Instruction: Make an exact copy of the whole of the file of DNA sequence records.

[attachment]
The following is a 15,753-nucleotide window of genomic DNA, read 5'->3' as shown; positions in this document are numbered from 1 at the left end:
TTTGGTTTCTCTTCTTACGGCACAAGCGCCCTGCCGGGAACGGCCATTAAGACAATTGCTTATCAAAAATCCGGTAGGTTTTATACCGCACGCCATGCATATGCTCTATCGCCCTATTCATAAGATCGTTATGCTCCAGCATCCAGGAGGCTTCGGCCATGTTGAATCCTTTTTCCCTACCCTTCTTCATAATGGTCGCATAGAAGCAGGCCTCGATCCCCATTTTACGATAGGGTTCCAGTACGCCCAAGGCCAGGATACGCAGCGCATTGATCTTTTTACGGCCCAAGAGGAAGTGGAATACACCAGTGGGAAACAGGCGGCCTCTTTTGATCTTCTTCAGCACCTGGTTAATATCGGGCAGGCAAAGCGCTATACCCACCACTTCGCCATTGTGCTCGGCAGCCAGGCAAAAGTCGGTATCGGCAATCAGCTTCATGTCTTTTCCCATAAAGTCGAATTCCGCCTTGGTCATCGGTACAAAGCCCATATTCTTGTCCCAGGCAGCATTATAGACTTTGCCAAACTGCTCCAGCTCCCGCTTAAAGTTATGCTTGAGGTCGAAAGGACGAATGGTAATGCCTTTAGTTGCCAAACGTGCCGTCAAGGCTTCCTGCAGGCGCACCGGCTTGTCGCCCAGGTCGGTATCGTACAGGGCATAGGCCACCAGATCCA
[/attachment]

The following is a 15,753-nucleotide window of genomic DNA, read 5'->3' as shown; positions in this document are numbered from 1 at the left end:
TTTGGTTTCTCTTCTTACGGCACAAGCGCCCTGCCGGGAACGGCCATTAAGACAATTGCTTATCAAAAATCCGGTAGGTTTTATACCGCACGCCATGCATATGCTCTATCGCCCTATTCATAAGATCGTTATGCTCCAGCATCCAGGAGGCTTCGGCCATGTTGAATCCTTTTTCCCTACCCTTCTTCATAATGGTCGCATAGAAGCAGGCCTCGATCCCCATTTTACGATAGGGTTCCAGTACGCCCAAGGCCAGGATACGCAGCGCATTGATCTTTTTACGGCCCAAGAGGAAGTGGAATACACCAGTGGGAAACAGGCGGCCTCTTTTGATCTTCTTCAGCACCTGGTTAATATCGGGCAGGCAAAGCGCTATACCCACCACTTCGCCATTGTGCTCGGCAGCCAGGCAAAAGTCGGTATCGGCAATCAGCTTCATGTCTTTTCCCATAAAGTCGAATTCCGCCTTGGTCATCGGTACAAAGCCCATATTCTTGTCCCAGGCAGCATTATAGACTTTGCCAAACTGCTCCAGCTCCCGCTTAAAGTTATGCTTGAGGTCGAAAGGACGAATGGTAATGCCTTTAGTTGCCAAACGTGCCGTCAAGGCTTCCTGCAGGCGCACCGGCTTGTCGCCCAGGTCGGTATCGTACAGGGCATAGGCCACCAGATCCA